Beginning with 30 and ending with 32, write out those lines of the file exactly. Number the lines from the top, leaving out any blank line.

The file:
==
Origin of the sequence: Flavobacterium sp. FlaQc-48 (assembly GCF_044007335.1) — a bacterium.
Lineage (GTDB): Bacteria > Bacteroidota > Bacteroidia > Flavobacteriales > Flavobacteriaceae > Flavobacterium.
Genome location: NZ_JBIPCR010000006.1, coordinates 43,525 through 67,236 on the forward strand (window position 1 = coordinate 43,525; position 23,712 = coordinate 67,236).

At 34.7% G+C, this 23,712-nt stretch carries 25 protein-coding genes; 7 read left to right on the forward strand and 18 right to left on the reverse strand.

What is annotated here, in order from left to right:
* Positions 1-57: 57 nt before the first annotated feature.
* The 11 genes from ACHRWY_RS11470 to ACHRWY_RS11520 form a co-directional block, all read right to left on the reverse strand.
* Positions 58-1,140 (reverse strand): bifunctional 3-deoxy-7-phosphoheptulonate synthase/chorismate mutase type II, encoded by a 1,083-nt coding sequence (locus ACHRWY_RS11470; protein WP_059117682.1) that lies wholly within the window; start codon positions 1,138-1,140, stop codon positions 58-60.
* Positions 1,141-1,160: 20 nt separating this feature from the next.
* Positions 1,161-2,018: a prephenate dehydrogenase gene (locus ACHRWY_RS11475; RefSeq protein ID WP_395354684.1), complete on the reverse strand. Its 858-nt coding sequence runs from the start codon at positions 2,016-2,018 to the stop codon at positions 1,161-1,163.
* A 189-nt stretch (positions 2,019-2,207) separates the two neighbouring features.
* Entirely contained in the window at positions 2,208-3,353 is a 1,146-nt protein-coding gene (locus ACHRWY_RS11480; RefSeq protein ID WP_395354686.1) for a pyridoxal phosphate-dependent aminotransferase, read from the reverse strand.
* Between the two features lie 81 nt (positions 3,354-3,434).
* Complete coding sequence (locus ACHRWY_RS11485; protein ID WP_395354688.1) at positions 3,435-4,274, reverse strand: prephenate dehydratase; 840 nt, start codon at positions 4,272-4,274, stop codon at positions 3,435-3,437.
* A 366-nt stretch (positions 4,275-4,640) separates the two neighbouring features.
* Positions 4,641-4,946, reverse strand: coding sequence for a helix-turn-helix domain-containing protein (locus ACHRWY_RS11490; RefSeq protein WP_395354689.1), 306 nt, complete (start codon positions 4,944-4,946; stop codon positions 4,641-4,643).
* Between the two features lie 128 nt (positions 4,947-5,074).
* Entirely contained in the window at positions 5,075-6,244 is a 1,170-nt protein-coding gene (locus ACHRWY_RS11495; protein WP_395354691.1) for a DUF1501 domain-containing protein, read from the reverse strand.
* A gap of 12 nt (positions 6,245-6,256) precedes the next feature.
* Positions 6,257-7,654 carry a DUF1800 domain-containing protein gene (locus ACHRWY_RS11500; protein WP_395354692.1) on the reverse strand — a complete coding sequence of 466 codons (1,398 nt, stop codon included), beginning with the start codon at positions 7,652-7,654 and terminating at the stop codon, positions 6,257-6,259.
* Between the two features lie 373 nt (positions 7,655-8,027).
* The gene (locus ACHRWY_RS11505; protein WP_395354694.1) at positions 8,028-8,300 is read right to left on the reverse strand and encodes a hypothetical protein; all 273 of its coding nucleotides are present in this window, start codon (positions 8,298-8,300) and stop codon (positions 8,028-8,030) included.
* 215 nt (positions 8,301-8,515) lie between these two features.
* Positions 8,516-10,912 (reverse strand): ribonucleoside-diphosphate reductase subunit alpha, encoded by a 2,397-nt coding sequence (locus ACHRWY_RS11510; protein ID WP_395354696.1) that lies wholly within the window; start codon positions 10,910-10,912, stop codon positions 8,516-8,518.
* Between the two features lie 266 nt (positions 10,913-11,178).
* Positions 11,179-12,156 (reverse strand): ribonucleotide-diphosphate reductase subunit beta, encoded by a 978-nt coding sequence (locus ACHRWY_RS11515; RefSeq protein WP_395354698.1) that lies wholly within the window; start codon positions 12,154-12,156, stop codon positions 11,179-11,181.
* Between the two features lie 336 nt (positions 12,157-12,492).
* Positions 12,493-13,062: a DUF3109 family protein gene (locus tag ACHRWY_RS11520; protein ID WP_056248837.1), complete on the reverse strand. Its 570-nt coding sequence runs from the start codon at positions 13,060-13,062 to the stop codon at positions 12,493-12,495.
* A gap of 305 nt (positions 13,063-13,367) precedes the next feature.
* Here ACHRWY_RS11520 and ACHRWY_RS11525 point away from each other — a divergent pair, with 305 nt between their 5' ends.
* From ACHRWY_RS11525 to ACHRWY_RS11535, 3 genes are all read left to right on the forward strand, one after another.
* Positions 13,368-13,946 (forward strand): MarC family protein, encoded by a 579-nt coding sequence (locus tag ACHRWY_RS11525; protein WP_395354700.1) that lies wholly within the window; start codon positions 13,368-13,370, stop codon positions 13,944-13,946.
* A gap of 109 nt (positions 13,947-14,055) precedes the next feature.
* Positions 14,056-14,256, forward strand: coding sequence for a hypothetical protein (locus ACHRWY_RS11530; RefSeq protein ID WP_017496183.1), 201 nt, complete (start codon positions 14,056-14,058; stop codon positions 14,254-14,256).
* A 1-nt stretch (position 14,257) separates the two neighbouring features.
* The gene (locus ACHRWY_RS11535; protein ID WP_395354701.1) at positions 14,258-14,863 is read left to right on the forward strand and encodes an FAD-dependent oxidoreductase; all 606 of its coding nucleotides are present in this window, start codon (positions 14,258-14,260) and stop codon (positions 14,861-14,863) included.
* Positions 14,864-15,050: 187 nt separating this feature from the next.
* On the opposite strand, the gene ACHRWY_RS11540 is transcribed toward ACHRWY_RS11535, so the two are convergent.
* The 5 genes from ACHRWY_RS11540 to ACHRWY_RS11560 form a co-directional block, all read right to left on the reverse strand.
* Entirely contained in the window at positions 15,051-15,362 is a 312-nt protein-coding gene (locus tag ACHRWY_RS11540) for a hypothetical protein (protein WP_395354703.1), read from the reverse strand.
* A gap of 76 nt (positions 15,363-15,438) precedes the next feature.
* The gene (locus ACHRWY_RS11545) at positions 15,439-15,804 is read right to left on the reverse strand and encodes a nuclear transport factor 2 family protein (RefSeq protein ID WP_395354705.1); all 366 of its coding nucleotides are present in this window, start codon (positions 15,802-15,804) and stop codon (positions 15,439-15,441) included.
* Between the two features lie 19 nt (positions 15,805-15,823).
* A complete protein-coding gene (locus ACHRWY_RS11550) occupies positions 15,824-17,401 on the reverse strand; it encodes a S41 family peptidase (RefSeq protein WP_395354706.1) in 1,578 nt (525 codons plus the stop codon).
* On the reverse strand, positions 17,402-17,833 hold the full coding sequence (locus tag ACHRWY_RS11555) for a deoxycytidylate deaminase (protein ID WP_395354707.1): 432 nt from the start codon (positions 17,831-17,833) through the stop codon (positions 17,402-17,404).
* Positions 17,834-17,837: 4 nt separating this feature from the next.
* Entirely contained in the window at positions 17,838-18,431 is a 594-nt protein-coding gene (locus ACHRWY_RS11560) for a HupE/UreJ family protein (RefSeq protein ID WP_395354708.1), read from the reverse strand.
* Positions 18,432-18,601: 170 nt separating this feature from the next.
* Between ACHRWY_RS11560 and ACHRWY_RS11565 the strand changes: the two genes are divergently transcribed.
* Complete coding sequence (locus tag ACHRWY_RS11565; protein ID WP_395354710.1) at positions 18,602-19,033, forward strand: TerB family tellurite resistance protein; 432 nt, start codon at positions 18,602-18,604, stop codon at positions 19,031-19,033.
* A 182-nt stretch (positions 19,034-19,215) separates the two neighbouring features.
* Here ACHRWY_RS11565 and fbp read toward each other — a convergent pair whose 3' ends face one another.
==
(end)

* Here ACHRWY_RS11520 and ACHRWY_RS11525 point away from each other — a divergent pair, with 305 nt between their 5' ends.
* From ACHRWY_RS11525 to ACHRWY_RS11535, 3 genes are all read left to right on the forward strand, one after another.
* Positions 13,368-13,946 (forward strand): MarC family protein, encoded by a 579-nt coding sequence (locus tag ACHRWY_RS11525; protein WP_395354700.1) that lies wholly within the window; start codon positions 13,368-13,370, stop codon positions 13,944-13,946.